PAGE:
Image_2_Sublingual Immunization With an RSV G Glycoprotein Fragment Primes IL-17-Mediated Immunopathology Upon Respiratory Syncytial Virus Infection.TIF (3.87 MB)
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Image_2_Sublingual Immunization With an RSV G Glycoprotein Fragment Primes IL-17-Mediated Immunopathology Upon Respiratory Syncytial Virus Infection.TIF

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posted on 28.03.2019, 04:18 by In Su Cheon, Joo Young Kim, Youngjoo Choi, Byoung-Shik Shim, Jung-ah Choi, Dae-Im Jung, Jae-Ouk Kim, Thomas J. Braciale, Hyewon Youn, Man Ki Song, Jun Chang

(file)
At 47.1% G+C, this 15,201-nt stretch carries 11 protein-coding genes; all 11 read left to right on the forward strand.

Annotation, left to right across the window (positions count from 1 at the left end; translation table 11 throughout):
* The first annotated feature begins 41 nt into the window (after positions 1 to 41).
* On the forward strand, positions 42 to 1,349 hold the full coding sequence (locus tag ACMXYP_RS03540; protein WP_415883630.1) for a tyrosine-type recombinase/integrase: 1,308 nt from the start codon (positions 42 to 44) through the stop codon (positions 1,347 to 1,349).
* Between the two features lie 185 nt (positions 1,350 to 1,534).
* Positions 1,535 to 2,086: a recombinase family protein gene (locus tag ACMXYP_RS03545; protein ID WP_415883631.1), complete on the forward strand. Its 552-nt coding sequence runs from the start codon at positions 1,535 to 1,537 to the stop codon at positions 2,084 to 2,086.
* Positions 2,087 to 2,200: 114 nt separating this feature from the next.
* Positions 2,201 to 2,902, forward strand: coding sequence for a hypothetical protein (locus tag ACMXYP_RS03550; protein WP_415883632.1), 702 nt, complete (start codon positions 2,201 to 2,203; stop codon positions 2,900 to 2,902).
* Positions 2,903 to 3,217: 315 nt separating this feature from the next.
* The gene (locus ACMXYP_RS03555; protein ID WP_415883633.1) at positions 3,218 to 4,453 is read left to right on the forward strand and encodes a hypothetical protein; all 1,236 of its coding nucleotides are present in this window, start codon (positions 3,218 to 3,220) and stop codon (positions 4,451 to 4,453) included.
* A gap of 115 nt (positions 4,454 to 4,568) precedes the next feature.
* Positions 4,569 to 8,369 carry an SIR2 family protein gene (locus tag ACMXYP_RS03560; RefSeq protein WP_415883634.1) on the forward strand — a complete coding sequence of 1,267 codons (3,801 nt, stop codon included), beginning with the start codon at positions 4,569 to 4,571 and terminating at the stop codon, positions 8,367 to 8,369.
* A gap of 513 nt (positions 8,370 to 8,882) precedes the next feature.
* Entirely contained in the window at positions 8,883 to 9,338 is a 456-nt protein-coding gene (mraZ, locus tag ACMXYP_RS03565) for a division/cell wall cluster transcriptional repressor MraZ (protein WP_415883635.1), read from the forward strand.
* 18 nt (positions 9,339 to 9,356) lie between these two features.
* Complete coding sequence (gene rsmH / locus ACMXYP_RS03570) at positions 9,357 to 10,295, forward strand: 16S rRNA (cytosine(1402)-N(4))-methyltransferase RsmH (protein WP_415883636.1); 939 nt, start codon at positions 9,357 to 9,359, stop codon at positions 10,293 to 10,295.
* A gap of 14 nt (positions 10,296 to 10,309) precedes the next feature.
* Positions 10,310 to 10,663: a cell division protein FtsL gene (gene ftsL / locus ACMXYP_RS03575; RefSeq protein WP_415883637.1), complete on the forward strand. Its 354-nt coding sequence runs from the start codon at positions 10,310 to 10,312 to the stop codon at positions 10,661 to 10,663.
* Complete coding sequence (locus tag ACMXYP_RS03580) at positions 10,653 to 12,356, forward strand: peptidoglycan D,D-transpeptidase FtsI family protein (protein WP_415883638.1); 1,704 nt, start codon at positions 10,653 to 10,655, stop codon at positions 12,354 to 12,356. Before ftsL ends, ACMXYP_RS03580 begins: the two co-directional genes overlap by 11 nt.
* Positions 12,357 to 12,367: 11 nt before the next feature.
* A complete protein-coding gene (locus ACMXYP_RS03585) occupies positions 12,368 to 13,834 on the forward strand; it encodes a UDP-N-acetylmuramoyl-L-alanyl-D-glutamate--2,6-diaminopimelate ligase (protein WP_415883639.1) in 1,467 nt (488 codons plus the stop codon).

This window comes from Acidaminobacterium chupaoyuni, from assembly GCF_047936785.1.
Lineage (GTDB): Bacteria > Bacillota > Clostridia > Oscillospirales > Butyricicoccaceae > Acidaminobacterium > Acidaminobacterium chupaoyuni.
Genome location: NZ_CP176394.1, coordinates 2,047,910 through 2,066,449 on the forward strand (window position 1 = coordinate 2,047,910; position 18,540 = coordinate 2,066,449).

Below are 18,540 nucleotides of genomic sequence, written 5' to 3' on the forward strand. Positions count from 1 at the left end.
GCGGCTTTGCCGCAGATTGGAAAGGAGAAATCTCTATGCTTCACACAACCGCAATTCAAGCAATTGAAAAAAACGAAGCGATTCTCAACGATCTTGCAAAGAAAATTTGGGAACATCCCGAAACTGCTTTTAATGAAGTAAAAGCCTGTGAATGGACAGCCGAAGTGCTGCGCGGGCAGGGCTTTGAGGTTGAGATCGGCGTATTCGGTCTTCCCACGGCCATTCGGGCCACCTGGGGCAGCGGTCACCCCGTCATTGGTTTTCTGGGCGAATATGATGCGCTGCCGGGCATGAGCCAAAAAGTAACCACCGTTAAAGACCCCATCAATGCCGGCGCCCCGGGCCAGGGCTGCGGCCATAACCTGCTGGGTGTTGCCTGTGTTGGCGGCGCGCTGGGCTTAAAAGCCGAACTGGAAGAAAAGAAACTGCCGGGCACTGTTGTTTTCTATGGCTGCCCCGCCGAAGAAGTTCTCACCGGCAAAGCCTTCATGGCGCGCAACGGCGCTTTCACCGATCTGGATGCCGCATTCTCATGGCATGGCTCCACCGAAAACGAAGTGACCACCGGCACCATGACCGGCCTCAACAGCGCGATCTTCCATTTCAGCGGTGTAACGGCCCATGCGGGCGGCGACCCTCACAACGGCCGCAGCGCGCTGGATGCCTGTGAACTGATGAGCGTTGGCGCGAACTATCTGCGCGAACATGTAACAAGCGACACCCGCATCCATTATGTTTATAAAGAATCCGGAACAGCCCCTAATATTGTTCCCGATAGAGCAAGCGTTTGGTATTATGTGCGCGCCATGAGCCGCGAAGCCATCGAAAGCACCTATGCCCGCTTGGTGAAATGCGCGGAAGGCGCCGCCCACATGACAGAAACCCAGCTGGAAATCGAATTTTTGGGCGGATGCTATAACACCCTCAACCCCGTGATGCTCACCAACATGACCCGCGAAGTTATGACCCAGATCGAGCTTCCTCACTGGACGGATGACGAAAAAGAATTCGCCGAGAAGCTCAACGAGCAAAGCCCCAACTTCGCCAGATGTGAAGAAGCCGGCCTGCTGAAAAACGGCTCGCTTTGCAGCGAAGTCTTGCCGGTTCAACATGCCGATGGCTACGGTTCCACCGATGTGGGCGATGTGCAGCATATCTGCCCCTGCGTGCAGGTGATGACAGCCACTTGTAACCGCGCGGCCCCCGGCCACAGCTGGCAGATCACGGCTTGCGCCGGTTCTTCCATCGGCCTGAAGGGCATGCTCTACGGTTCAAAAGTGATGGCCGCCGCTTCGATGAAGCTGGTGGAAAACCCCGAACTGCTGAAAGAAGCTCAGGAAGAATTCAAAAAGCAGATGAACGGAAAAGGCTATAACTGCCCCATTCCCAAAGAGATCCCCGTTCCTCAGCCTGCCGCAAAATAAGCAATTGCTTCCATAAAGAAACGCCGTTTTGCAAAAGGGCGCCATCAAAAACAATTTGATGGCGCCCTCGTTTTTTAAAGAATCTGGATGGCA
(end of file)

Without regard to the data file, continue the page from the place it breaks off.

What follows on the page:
Respiratory syncytial virus (RSV) is the leading cause of serious respiratory tract disease but there is no licensed RSV vaccine. Immunopathological mechanisms have long been suspected as operating in the development of severe RSV disease and have hampered the development of safe and effective vaccines. Here, we show that unlike intranasal immunization, sublingual immunization with RSV glycoprotein fragment containing the central conserved region (Gcf) primes the host for severe disease upon RSV challenge. This increased pathology does not require replication by the challenge virus and is associated with massive infiltration of inflammatory cells, extensive cell death, and excessive mucus production in the airway and lungs. This exacerbated RSV disease primed by sublingual Gcf immunization is distinct from the immunopathology by G-expressing vaccinia virus or formalin-inactivated RSV, and preceded by prominent IL-17 production. IL-17 deficiency abolished the enhanced disease. Our results suggest a novel mechanism of RSV vaccine-induced immunopathology by IL-17, and highlights the importance of vaccination site.

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